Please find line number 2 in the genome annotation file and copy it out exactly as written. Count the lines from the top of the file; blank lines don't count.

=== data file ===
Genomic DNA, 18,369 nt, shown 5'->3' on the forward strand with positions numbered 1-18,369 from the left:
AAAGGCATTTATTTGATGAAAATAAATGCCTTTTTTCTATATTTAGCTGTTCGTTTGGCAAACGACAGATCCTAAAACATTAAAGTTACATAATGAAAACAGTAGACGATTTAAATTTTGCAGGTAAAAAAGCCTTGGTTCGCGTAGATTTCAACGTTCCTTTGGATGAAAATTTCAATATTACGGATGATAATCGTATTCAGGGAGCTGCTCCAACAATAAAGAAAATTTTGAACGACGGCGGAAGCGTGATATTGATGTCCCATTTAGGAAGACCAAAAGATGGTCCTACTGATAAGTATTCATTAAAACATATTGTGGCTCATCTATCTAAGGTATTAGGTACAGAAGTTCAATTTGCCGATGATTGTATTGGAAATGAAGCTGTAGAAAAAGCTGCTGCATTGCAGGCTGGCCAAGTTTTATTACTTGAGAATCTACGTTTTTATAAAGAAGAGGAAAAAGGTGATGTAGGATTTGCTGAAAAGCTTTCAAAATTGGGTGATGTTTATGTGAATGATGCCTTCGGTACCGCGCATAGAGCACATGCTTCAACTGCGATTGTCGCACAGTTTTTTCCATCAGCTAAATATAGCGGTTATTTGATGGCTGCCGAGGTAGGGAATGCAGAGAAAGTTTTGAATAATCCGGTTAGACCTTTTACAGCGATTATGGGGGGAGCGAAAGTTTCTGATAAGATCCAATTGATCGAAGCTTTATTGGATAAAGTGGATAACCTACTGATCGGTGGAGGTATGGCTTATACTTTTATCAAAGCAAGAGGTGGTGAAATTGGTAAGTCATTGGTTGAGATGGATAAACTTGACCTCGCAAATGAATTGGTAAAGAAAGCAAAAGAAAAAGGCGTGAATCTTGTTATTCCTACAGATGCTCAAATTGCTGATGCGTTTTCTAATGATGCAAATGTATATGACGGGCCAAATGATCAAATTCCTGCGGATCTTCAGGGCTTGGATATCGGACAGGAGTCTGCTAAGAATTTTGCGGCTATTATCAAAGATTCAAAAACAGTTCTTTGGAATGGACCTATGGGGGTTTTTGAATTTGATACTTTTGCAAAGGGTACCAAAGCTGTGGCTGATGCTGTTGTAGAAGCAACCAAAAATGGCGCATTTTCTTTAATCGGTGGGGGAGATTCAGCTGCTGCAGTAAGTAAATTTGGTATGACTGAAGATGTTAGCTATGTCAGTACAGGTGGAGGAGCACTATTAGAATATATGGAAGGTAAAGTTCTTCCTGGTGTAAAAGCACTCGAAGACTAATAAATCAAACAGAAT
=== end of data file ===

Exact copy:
AAAGGCATTTATTTGATGAAAATAAATGCCTTTTTTCTATATTTAGCTGTTCGTTTGGCAAACGACAGATCCTAAAACATTAAAGTTACATAATGAAAACAGTAGACGATTTAAATTTTGCAGGTAAAAAAGCCTTGGTTCGCGTAGATTTCAACGTTCCTTTGGATGAAAATTTCAATATTACGGATGATAATCGTATTCAGGGAGCTGCTCCAACAATAAAGAAAATTTTGAACGACGGCGGAAGCGTGATATTGATGTCCCATTTAGGAAGACCAAAAGATGGTCCTACTGATAAGTATTCATTAAAACATATTGTGGCTCATCTATCTAAGGTATTAGGTACAGAAGTTCAATTTGCCGATGATTGTATTGGAAATGAAGCTGTAGAAAAAGCTGCTGCATTGCAGGCTGGCCAAGTTTTATTACTTGAGAATCTACGTTTTTATAAAGAAGAGGAAAAAGGTGATGTAGGATTTGCTGAAAAGCTTTCAAAATTGGGTGATGTTTATGTGAATGATGCCTTCGGTACCGCGCATAGAGCACATGCTTCAACTGCGATTGTCGCACAGTTTTTTCCATCAGCTAAATATAGCGGTTATTTGATGGCTGCCGAGGTAGGGAATGCAGAGAAAGTTTTGAATAATCCGGTTAGACCTTTTACAGCGATTATGGGGGGAGCGAAAGTTTCTGATAAGATCCAATTGATCGAAGCTTTATTGGATAAAGTGGATAACCTACTGATCGGTGGAGGTATGGCTTATACTTTTATCAAAGCAAGAGGTGGTGAAATTGGTAAGTCATTGGTTGAGATGGATAAACTTGACCTCGCAAATGAATTGGTAAAGAAAGCAAAAGAAAAAGGCGTGAATCTTGTTATTCCTACAGATGCTCAAATTGCTGATGCGTTTTCTAATGATGCAAATGTATATGACGGGCCAAATGATCAAATTCCTGCGGATCTTCAGGGCTTGGATATCGGACAGGAGTCTGCTAAGAATTTTGCGGCTATTATCAAAGATTCAAAAACAGTTCTTTGGAATGGACCTATGGGGGTTTTTGAATTTGATACTTTTGCAAAGGGTACCAAAGCTGTGGCTGATGCTGTTGTAGAAGCAACCAAAAATGGCGCATTTTCTTTAATCGGTGGGGGAGATTCAGCTGCTGCAGTAAGTAAATTTGGTATGACTGAAGATGTTAGCTATGTCAGTACAGGTGGAGGAGCACTATTAGAATATATGGAAGGTAAAGTTCTTCCTGGTGTAAAAGCACTCGAAGACTAATAAATCAAACAGAAT